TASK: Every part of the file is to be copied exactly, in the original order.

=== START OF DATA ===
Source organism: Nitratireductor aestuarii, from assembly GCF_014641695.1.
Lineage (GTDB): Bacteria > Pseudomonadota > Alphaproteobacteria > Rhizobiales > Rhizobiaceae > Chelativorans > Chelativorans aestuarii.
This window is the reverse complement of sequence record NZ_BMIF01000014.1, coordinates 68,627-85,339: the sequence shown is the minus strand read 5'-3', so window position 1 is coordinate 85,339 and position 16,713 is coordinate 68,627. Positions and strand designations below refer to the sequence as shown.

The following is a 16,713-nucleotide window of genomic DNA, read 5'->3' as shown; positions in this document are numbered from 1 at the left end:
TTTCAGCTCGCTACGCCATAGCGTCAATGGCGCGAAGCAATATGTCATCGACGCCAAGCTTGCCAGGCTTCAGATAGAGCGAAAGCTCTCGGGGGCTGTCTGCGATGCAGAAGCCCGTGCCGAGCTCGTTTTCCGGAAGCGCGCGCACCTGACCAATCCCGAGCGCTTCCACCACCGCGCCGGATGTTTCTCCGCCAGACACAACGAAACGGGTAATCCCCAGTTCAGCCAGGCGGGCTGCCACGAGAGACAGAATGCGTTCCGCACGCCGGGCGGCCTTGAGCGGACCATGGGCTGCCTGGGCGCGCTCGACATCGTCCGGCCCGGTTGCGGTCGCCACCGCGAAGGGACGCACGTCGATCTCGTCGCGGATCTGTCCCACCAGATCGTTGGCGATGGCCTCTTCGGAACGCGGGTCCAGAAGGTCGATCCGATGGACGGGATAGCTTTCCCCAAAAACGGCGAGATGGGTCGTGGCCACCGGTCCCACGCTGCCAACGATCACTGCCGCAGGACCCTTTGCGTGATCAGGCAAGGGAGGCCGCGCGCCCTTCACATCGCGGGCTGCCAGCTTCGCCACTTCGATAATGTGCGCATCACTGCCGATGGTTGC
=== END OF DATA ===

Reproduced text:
Source organism: Nitratireductor aestuarii, from assembly GCF_014641695.1.
Lineage (GTDB): Bacteria > Pseudomonadota > Alphaproteobacteria > Rhizobiales > Rhizobiaceae > Chelativorans > Chelativorans aestuarii.
This window is the reverse complement of sequence record NZ_BMIF01000014.1, coordinates 68,627-85,339: the sequence shown is the minus strand read 5'-3', so window position 1 is coordinate 85,339 and position 16,713 is coordinate 68,627. Positions and strand designations below refer to the sequence as shown.

The following is a 16,713-nucleotide window of genomic DNA, read 5'->3' as shown; positions in this document are numbered from 1 at the left end:
TTTCAGCTCGCTACGCCATAGCGTCAATGGCGCGAAGCAATATGTCATCGACGCCAAGCTTGCCAGGCTTCAGATAGAGCGAAAGCTCTCGGGGGCTGTCTGCGATGCAGAAGCCCGTGCCGAGCTCGTTTTCCGGAAGCGCGCGCACCTGACCAATCCCGAGCGCTTCCACCACCGCGCCGGATGTTTCTCCGCCAGACACAACGAAACGGGTAATCCCCAGTTCAGCCAGGCGGGCTGCCACGAGAGACAGAATGCGTTCCGCACGCCGGGCGGCCTTGAGCGGACCATGGGCTGCCTGGGCGCGCTCGACATCGTCCGGCCCGGTTGCGGTCGCCACCGCGAAGGGACGCACGTCGATCTCGTCGCGGATCTGTCCCACCAGATCGTTGGCGATGGCCTCTTCGGAACGCGGGTCCAGAAGGTCGATCCGATGGACGGGATAGCTTTCCCCAAAAACGGCGAGATGGGTCGTGGCCACCGGTCCCACGCTGCCAACGATCACTGCCGCAGGACCCTTTGCGTGATCAGGCAAGGGAGGCCGCGCGCCCTTCACATCGCGGGCTGCCAGCTTCGCCACTTCGATAATGTGCGCATCACTGCCGATGGTTGC